Mine Safety and Health Administration
Contact: Amy Louviere
Phone: (703) 235-1452
Released Thursday, January 6, 2000
Mining Deaths Up in 1999
Fatal injuries at mining operations in the United States last year increased 7 percent above the record low of 1998, according to preliminary data from the U. S. Department of Labor's Mine Safety and Health Administration (MSHA). Eighty-seven miners died in on-the-job accidents in 1999, compared with the all-time low of 80 deaths reported during 1998.
In the nation's coal mines, 34 miners died in fatal accidents during 1999 compared to 29 in 1998. In metal and nonmetal mining (non-coal mines), 53 workers were the victims of fatal accidents last year, up from 51 deaths reported the previous year.
"The loss of any miner is unacceptable," Secretary of Labor Alexis M. Herman said. "We must continue to do everything we can to make this industry safer."
The fatality rate between the 1990-94 period and the 1995-1999 period improved from an average of 103 deaths to an average of 88 deaths. "The overall decline in mining deaths is important, but last year's increase shows us that there can never be too much vigilance," said Davitt McAteer, assistant secretary of labor for mine safety and health.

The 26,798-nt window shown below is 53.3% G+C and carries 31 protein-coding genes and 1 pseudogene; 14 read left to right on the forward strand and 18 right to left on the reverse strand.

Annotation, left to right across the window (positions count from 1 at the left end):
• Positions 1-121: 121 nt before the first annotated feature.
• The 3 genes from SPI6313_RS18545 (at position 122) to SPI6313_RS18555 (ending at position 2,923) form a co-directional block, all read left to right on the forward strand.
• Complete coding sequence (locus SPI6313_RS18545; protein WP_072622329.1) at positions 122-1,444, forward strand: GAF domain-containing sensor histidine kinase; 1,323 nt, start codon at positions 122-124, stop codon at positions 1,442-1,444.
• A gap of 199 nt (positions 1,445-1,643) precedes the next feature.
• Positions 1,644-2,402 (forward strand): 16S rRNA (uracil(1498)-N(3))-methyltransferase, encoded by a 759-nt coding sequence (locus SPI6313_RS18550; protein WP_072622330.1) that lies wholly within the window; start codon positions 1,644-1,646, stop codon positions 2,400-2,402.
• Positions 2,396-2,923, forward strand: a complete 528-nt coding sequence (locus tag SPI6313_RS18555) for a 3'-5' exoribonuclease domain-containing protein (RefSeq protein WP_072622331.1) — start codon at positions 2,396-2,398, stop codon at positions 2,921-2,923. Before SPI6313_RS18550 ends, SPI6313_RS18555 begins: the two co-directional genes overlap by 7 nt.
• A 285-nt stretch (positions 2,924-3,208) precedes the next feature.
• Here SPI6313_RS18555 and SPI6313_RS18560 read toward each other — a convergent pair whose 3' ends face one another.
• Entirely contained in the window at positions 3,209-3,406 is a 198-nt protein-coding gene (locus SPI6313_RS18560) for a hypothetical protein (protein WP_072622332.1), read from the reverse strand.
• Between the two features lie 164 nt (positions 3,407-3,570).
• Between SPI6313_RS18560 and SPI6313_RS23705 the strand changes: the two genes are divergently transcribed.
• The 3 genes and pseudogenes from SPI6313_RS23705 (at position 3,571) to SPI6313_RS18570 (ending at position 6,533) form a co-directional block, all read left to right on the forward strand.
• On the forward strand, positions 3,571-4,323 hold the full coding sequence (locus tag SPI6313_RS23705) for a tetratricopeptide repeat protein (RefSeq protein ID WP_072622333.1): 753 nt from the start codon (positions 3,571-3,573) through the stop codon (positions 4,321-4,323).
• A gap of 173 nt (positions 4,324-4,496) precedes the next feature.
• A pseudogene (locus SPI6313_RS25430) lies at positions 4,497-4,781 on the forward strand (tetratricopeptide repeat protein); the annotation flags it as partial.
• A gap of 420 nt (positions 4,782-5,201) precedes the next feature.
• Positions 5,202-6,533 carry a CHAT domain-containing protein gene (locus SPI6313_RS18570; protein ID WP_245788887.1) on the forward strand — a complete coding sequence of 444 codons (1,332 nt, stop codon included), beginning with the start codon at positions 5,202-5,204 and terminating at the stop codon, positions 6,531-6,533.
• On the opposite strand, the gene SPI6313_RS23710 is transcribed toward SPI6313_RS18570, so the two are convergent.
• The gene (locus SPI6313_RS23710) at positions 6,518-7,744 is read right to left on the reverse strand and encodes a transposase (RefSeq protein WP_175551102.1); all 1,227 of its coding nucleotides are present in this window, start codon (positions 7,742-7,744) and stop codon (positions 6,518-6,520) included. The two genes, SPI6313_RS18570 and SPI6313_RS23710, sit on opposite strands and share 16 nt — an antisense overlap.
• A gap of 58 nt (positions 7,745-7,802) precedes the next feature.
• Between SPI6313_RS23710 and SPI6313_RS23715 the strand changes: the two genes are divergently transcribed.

Preliminary data show that of the 34 accidental coal mining deaths last year, 18 occurred in underground coal mines. The leading cause of coal mining fatalities were falls of mine roof or rib which accounted for 12 fatalities, followed by powered haulage and machinery accidents with five and four deaths, respectively.
Thirteen of the 53 metal and nonmetal fatalities occurred at underground mining operations, while the remaining accidents occurred at surface mines. Powered haulage was the leading cause of accidental deaths in the metal and nonmetal mining industry, claiming the lives of 18 miners. Machinery accidents were the cause of eight fatalities, the second highest cause of accidental deaths.
Kentucky and West Virginia had the highest number of fatal coal mining accidents with nine each. Virginia followed with four mining deaths in 1999. Nevada led the nation with nine metal and nonmetal fatalities. Alabama, Indiana, Arizona, Kansas and Mississippi were next with three deaths each during 1999.